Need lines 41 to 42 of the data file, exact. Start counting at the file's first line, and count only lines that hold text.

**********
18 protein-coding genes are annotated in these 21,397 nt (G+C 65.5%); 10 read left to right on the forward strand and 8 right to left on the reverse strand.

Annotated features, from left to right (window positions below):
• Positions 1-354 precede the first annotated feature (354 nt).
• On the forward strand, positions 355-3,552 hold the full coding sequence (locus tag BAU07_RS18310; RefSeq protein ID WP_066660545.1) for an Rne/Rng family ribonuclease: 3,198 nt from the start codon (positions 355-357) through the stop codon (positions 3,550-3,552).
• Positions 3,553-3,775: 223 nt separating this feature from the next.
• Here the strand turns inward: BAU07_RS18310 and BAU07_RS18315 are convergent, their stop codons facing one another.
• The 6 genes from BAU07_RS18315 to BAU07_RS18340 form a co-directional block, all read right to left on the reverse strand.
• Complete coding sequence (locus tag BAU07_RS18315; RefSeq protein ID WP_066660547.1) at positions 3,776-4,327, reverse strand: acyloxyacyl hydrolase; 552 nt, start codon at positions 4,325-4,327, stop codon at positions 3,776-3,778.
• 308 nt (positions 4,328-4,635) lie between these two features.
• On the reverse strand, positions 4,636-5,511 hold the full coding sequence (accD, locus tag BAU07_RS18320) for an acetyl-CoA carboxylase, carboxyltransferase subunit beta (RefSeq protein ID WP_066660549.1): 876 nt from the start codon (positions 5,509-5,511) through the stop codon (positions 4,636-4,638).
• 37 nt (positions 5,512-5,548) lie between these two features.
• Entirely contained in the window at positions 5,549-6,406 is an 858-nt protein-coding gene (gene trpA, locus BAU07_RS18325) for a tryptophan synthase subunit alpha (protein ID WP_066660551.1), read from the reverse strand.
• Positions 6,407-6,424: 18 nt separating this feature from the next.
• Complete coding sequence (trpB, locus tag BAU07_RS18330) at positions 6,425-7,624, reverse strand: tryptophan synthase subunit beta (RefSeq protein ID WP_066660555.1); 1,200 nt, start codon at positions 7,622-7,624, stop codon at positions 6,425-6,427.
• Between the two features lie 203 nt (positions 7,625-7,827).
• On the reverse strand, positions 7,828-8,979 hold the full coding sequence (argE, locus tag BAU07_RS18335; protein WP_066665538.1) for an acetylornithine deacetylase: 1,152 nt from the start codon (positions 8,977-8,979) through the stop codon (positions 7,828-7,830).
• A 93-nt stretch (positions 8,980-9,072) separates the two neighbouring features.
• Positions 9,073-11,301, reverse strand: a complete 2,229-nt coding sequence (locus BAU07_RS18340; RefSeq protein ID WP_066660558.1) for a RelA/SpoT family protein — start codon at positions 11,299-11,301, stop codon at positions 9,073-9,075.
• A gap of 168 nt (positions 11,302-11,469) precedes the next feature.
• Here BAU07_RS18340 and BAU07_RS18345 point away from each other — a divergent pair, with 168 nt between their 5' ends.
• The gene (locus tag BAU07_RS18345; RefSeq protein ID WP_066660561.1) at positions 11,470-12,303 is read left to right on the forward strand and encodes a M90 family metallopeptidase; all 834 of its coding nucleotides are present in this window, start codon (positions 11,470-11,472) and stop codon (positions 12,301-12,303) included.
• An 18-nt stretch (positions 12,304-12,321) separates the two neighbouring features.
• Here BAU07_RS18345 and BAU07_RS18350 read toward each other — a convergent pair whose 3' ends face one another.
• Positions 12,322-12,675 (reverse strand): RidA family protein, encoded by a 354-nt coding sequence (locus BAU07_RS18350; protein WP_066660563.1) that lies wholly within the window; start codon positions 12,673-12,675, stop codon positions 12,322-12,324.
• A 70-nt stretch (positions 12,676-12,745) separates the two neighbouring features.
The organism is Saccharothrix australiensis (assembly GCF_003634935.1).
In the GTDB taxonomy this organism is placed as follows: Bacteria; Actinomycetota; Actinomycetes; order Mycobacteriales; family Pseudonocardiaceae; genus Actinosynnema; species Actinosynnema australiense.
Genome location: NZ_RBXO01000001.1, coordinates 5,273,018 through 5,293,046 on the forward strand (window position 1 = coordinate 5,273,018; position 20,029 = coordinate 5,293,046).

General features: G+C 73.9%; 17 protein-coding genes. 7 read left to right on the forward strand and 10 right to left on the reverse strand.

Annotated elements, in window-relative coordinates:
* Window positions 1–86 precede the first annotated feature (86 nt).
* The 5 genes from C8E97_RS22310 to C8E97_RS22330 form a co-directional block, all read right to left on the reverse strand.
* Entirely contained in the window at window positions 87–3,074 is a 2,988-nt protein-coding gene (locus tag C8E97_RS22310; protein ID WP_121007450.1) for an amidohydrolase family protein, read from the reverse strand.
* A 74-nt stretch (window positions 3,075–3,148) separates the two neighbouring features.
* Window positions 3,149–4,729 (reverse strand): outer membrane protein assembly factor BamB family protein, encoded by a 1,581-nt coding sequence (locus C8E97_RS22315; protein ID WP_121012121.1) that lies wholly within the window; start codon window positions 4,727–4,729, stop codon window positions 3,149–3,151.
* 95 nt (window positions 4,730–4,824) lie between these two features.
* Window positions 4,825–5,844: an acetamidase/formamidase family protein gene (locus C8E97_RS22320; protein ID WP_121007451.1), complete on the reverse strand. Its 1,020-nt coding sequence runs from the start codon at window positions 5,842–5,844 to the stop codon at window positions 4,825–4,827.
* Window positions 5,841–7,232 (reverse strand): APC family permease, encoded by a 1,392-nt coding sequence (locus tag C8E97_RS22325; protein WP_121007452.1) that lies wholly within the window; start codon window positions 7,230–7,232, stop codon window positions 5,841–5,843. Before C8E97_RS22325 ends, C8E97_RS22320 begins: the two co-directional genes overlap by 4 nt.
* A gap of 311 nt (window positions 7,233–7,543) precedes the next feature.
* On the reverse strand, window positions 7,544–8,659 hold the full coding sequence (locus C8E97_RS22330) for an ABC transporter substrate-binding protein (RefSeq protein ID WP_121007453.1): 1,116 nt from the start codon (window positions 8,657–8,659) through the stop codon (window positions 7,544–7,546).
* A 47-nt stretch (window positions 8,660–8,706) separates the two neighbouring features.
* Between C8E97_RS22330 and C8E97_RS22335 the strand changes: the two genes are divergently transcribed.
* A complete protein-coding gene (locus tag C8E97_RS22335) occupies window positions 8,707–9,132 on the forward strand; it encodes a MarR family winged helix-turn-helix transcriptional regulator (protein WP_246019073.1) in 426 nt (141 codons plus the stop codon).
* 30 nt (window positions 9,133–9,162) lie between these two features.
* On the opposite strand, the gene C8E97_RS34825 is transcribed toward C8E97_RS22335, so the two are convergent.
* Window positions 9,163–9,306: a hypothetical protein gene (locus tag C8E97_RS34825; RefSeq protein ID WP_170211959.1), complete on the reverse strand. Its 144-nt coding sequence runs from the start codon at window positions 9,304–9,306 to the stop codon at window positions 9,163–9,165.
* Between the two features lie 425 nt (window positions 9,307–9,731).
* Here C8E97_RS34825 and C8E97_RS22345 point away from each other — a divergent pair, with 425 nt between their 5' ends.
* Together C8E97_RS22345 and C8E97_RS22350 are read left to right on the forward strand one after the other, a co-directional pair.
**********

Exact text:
* A 47-nt stretch (window positions 8,660–8,706) separates the two neighbouring features.
* Between C8E97_RS22330 and C8E97_RS22335 the strand changes: the two genes are divergently transcribed.